Widow has a $1.2M life in­sur­ance ‘prob­lem’

Chicago Sun-Times - - MONEY - Peter Dunn Peter Dunn is an au­thor, speaker and ra­dio host. Have a ques­tion? Email him at AskPete@pe­teth­e­p­lan­ner.com

Sadly, in times of grief, fi­nan­cial mis­takes of­ten are made. That’s the na­ture of re­ceiv­ing a life in­sur­ance pay­out.

DEAR PETE: My hus­band just passed away at 43. I’m not quite sure what to do with the life in­sur­ance money I re­ceived. We have a $250,000 mort­gage, two kids un­der age 12, and we don’t have much money in our re­tire­ment ac­counts. We have close to noth­ing saved for col­lege. He had $1.2 mil­lion of life in­sur­ance, but I have no idea what to do with it. I’m ter­ri­fied by the idea that I would waste it. If I’m be­ing hon­est, I tend to blow through money. I’m prob­a­bly the rea­son why we haven’t done a bet­ter job sav­ing, and now I’m the one left to make th­ese de­ci­sions. How do I not make an aw­ful mis­take? He’s been gone for three months, and the pres­sure is build­ing to start mak­ing some de­ci­sions. — EL­IZ­A­BETH

DEAR EL­IZ­A­BETH: At the root level, life in­sur­ance is meant to pro­vide flex­i­bil­ity. It al­lows you to catch your breath, fund in­ci­den­tal ex­penses re­lated to your hus­band’s death and take the pres­sure off of an al­ready stress­ful time. For­tu­nately, the life in­sur­ance money ap­pears to have done just that. But as your gut ap­pears to be telling you, it’s time to start em­ploy­ing amore per­ma­nent strat­egy.

One of the big­gest mis­takes you can make is to move for­ward with­out a per­ma­nent strat­egy. Sadly, in times of un­think­able grief, fi­nan­cial mis­takes of­ten are made. That’s the na­ture of re­ceiv­ing a life in­sur­ance pay­out. Im­me­di­ately af­ter the worst mo­ment of your life, your ac­counts were flooded with money. It’s a strange prob­lem, but a prob­lem none­the­less. It’s not un­usual for a widow or wid­ower to sim­ply bleed down the ac­count over time, be­cause they didn’t know what else to do. This mis­take cer­tainly is not pur­pose­ful, but it def­i­nitely is per­ma­nent.


There are two pri­mary paths you can take. You can ei­ther elim­i­nate your ex­penses, or you could cre­ate an in­come stream to re­place your hus­band’s in­come. I think most peo­ple’s gut in­stinct is to just pay off their debts.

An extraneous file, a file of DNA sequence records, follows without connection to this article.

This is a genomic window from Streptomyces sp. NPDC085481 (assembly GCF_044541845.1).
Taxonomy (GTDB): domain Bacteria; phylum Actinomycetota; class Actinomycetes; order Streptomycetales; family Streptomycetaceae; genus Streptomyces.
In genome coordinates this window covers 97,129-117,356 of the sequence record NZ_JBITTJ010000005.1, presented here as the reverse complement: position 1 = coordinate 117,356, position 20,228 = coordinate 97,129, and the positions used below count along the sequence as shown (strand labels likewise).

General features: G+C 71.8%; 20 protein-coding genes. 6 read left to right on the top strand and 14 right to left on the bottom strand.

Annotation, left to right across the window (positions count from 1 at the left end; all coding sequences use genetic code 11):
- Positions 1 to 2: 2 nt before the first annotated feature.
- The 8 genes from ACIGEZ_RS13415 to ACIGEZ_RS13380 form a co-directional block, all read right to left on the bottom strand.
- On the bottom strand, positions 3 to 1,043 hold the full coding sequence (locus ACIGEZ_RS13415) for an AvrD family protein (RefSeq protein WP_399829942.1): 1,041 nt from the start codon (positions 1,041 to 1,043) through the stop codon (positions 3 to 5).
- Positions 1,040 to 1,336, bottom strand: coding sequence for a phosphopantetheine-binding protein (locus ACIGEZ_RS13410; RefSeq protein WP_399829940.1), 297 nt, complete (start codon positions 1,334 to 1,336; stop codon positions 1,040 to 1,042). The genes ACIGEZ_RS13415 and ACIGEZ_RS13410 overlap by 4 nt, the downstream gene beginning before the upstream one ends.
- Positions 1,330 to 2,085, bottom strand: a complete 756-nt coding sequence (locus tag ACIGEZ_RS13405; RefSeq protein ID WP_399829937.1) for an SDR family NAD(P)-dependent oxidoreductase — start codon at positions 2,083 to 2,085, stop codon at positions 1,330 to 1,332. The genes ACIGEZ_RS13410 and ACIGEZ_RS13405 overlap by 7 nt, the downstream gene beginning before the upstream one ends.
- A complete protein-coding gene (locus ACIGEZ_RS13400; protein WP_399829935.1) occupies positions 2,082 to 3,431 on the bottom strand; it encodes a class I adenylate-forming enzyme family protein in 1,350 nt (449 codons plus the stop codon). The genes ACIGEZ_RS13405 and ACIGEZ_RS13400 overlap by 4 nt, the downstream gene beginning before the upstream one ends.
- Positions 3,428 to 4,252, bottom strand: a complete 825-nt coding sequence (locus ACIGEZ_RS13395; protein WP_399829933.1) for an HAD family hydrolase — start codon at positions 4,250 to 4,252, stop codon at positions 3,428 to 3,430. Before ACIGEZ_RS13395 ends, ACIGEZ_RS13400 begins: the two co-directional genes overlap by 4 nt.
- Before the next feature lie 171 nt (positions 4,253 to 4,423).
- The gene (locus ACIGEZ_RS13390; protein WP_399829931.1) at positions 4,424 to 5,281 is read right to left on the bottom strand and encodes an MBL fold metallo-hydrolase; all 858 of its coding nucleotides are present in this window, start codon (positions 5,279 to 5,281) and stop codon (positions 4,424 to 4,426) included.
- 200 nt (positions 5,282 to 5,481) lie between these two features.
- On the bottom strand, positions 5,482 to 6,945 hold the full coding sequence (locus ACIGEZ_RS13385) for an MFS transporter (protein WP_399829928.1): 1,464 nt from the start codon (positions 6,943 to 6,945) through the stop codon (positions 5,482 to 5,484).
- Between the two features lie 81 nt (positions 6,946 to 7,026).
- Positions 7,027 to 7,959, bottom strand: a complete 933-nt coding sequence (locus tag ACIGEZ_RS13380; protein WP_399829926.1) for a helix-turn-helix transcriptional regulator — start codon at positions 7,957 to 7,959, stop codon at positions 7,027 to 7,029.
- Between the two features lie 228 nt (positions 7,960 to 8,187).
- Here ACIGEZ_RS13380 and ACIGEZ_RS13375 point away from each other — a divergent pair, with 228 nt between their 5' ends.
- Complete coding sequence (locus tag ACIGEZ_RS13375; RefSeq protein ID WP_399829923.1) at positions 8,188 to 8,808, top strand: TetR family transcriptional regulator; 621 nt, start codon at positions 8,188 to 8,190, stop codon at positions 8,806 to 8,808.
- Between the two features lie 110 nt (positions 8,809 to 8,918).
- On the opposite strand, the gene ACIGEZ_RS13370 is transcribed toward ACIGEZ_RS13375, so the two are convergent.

There are no sweep­ing rules of thumb like “you should pay off your mort­gage.” Elim­i­nat­ing debt can bring re­lief to a stress­ful sit­u­a­tion, but the con­sump­tion of this power cap­i­tal can cre­ate un­in­tended con­se­quences. If you’re wor­ried about how you’d re­act to the in­creased cash flow that would come with elim­i­nat­ing your mort­gage, then don’t pay it off.


You could cal­cu­late the op­ti­mal way to lev­er­age the as­sets to cre­ate the per­fect fi­nan­cial plan. But mak­ing a de­ci­sion based solely on num­bers could make things worse. You need to take the time to un­der­stand your be­hav­ior and ten­den­cies, and then make your de­ci­sion based on that. Since you strug­gle with spend­ing is­sues, you need to take that into ac­count.

If you were to cre­ate an in­come stream off of the death ben­e­fit, a qual­ity in­vest­ment ad­viser should be able to yield you no less than 3%, of­ten taxfree. There­fore, $1.2mil­lion would gen­er­ate at least $36,000 of tax-free in­come an­nu­ally. That $3,000 monthly could be used to pay your mort­gage or what­ever other bills you have. All the while, your prin­ci­pal is rel­a­tively safe and se­cure. You will be able to pay off your mort­gage over time with the in­come, and ideally still have the $1.2mil­lion for re­tire­ment, too.


One last note: Be sure to con­tact the So­cial Se­cu­rity ad­min­is­tra­tion and file for sur­vivor ben­e­fits for your chil­dren. Young wid­ows and wid­ow­ers of­ten for­get to file for So­cial Se­cu­rity ben­e­fits on be­half of their chil­dren. Since your chil­dren are younger than 18, they can re­ceive monthly ben­e­fits based on your hus­band’s av­er­age life­time earn­ings. The ben­e­fits can be sub­stan­tial and are a great way to fund a col­lege education in the face of tough cir­cum­stances. This is es­pe­cially im­por­tant in your sit­u­a­tion be­cause you’re un­likely to re­ceive stu­dent fi­nan­cial aid, based on the amount of non-re­tire­ment as­sets you nowhave.

If you play your cards right, you will be able to han­dle your monthly bills with the in­come you gen­er­ate off of the death ben­e­fit, fund your kids’ education with So­cial Se­cu­rity sur­vivor ben­e­fits and fund your re­tire­ment. And if you haven’t al­ready, take the time to meet with a fi­nan­cial ad­viser or two. They will be able to do the math and calm your anx­i­ety.


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